I know that y'all are expecting thoroughly insightful long-form writing about the Israeli-Palestinian conflict. I'll try to get there, I promise! For now, some lighthearted writing about the seemingly endless (both physically and culturally) trip from my childhood home to my home for the next 5+ months.
I have a love-hate relationship with long-haul air travel. On one hand, I find the concept of being whisked between any two points on the globe in a day or less to be awe-inspiring, and the ability to do this in nearly complete safety while sitting in a padded chair and consuming junk food, cheap booze, and bad movies is quite possibly the most impressive accomplishment of humanity. On the other hand, I have a crippling, all-consuming fear of turbulence. Those of you who know me well know that I can’t board a flight without first spending hours researching the relevant weather conditions related to the flight, and I’ve gleaned enough information from this research that I feel I can credibly call myself an amateur meteorologist and aerospace engineer. On September 27th, the national weather services of the US, Canada, and UK predicted severe turbulence over the Atlantic, so it was with some trepidation (to put it mildly) that I set off for Dulles that evening.
After saying goodbye to my parents and to Rosie (and several calls to same, in which I had to be talked out of tearing up my boarding pass and walking out of the airport), I boarded the first leg of my journey, to Istanbul. Thankfully, the combination of a midnight departure, a frequent-flyer upgrade to business class, and a kindly anesthesiologist seatmate who instructed me on the doses of alcohol and Xanax that would safely suppress even the worst turbulence phobia meant that I slept between takeoff from Dulles and breakfast over the Balkans. After a quick stop in the Istanbul airport and a short but terrifying (it’s never fun to see lighting outside of your plane’s window, but it’s especially not fun to see lightning flash inside your plane’s cabin) flight to Tel Aviv, I could release my sweaty palms from the armrests and let the real fun begin.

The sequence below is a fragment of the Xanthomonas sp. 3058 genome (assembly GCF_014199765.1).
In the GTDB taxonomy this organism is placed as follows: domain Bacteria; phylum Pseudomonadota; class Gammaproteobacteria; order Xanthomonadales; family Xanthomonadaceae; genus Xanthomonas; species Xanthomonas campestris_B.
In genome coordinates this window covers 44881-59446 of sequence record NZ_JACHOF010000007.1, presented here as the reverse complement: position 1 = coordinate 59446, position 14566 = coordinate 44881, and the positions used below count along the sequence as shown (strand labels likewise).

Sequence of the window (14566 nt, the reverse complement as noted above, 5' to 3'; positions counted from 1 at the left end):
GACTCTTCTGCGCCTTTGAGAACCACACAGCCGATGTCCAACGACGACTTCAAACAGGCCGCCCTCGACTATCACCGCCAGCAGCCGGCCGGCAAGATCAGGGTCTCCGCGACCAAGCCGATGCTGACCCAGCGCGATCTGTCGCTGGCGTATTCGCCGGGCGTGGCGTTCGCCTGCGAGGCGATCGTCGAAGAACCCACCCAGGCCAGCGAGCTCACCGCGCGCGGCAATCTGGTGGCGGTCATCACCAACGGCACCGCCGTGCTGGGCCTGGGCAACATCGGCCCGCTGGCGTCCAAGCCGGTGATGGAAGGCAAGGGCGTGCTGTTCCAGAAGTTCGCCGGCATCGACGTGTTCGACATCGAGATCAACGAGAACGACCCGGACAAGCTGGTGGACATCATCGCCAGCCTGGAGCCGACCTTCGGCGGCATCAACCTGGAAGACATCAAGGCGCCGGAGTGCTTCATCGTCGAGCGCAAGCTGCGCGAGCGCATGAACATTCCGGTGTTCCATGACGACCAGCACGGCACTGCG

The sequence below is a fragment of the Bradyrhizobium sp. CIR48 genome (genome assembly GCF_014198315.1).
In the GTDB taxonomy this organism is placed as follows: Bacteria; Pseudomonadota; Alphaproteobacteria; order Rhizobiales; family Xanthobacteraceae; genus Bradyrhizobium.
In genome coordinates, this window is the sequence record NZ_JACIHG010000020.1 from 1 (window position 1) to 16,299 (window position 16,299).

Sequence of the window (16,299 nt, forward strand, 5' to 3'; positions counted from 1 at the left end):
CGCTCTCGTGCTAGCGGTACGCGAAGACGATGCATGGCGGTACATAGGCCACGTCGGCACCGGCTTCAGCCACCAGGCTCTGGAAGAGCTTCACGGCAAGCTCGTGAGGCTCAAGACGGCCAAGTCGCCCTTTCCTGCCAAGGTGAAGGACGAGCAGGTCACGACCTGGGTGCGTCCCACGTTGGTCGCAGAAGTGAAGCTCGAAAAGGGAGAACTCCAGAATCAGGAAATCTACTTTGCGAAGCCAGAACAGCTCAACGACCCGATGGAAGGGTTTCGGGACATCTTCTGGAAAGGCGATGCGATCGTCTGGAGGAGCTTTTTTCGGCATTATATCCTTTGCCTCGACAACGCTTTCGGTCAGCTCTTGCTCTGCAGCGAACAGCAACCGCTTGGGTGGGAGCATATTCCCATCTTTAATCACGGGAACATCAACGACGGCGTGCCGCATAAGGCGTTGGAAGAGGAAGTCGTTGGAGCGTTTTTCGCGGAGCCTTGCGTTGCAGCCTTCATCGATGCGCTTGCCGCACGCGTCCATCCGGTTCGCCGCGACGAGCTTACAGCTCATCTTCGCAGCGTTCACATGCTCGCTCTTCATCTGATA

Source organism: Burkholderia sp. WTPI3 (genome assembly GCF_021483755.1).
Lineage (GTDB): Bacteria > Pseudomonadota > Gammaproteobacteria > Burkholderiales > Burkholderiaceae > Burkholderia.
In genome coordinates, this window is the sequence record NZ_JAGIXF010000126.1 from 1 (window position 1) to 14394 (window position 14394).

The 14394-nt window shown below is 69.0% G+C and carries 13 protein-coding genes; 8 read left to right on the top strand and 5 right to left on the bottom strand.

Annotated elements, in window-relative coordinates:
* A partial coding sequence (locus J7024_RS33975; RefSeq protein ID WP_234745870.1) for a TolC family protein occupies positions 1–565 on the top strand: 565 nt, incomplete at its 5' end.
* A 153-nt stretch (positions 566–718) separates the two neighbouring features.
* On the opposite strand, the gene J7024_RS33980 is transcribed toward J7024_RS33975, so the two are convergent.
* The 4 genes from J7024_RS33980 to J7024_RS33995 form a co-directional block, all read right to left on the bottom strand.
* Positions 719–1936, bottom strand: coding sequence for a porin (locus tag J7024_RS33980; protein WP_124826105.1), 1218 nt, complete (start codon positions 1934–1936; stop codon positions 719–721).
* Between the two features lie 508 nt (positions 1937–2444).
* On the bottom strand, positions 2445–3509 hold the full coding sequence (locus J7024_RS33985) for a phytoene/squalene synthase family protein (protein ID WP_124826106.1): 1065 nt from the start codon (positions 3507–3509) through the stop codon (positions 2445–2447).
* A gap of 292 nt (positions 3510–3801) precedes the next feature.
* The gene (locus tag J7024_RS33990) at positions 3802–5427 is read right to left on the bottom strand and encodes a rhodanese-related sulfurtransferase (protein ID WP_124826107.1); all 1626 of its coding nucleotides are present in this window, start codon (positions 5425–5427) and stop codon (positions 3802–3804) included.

While I had some concerns that the lefty orientation of my planned activities in Israel would cause me some problems at immigration, it was a breeze. Yes, I’m here to participate in a Masa Israel program, I said, hoping that there would be no questions asked about the nature of the program. This is my third time in Israel, after a Birthright trip and a family visit during my childhood. I suppose that these answers were about the most unthreatening possible, because the surly immigration officer then stamped me in, throwing me to the wolves of the Tel Aviv taxi system. While waiting for my luggage, I had carefully studied the Hebrew name and address of my Tel Aviv hostel, so I was ready to wow the driver. Unfortunately, I was disappointed when the driver greeted me and requested my destination in perfect English. First attempt to speak Hebrew, foiled. This would soon become a theme.
A short time later, I was at my hostel. I lugged my overstuffed suitcases past the crowd of American Jewish bros drinking Goldstar in the common room, checked in, and continued lugging until I reached a somewhat Spartan and cramped bedroom. However, it was private, cool, quiet, and most importantly, not subject to the vicissitudes of the jet stream. I collapsed into bed immediately.
Up next: your fearless narrator tries to buy a cell phone and take an intercity bus. Stay tuned...